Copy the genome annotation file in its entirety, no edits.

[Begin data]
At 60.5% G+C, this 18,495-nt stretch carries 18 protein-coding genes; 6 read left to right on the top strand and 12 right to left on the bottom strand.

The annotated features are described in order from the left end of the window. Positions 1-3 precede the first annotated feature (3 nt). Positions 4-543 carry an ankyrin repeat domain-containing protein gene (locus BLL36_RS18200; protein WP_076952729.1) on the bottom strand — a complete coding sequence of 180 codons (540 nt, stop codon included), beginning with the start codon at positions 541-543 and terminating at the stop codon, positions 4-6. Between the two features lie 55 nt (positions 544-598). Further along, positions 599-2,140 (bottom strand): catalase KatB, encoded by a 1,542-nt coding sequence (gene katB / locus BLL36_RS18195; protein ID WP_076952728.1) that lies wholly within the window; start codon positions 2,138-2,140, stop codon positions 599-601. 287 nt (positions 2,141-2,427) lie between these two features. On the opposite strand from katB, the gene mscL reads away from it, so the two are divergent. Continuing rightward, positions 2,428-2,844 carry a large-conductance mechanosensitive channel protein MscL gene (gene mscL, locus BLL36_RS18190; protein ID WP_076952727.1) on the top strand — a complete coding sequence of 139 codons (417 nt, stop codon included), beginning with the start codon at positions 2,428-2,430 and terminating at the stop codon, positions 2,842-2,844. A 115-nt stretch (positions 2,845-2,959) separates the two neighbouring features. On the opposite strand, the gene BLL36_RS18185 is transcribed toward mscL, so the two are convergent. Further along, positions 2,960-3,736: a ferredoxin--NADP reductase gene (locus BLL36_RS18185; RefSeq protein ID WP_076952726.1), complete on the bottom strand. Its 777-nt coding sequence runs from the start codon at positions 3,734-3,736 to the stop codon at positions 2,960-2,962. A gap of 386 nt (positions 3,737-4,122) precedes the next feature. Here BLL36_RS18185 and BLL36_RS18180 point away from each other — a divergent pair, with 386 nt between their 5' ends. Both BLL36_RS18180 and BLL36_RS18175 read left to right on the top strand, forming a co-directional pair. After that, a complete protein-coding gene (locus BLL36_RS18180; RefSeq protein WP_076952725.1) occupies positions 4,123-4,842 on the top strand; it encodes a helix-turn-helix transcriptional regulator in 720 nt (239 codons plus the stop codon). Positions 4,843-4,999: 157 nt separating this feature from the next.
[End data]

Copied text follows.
At 60.5% G+C, this 18,495-nt stretch carries 18 protein-coding genes; 6 read left to right on the top strand and 12 right to left on the bottom strand.

The annotated features are described in order from the left end of the window. Positions 1-3 precede the first annotated feature (3 nt). Positions 4-543 carry an ankyrin repeat domain-containing protein gene (locus BLL36_RS18200; protein WP_076952729.1) on the bottom strand — a complete coding sequence of 180 codons (540 nt, stop codon included), beginning with the start codon at positions 541-543 and terminating at the stop codon, positions 4-6. Between the two features lie 55 nt (positions 544-598). Further along, positions 599-2,140 (bottom strand): catalase KatB, encoded by a 1,542-nt coding sequence (gene katB / locus BLL36_RS18195; protein ID WP_076952728.1) that lies wholly within the window; start codon positions 2,138-2,140, stop codon positions 599-601. 287 nt (positions 2,141-2,427) lie between these two features. On the opposite strand from katB, the gene mscL reads away from it, so the two are divergent. Continuing rightward, positions 2,428-2,844 carry a large-conductance mechanosensitive channel protein MscL gene (gene mscL, locus BLL36_RS18190; protein ID WP_076952727.1) on the top strand — a complete coding sequence of 139 codons (417 nt, stop codon included), beginning with the start codon at positions 2,428-2,430 and terminating at the stop codon, positions 2,842-2,844. A 115-nt stretch (positions 2,845-2,959) separates the two neighbouring features. On the opposite strand, the gene BLL36_RS18185 is transcribed toward mscL, so the two are convergent. Further along, positions 2,960-3,736: a ferredoxin--NADP reductase gene (locus BLL36_RS18185; RefSeq protein ID WP_076952726.1), complete on the bottom strand. Its 777-nt coding sequence runs from the start codon at positions 3,734-3,736 to the stop codon at positions 2,960-2,962. A gap of 386 nt (positions 3,737-4,122) precedes the next feature. Here BLL36_RS18185 and BLL36_RS18180 point away from each other — a divergent pair, with 386 nt between their 5' ends. Both BLL36_RS18180 and BLL36_RS18175 read left to right on the top strand, forming a co-directional pair. After that, a complete protein-coding gene (locus BLL36_RS18180; RefSeq protein WP_076952725.1) occupies positions 4,123-4,842 on the top strand; it encodes a helix-turn-helix transcriptional regulator in 720 nt (239 codons plus the stop codon). Positions 4,843-4,999: 157 nt separating this feature from the next.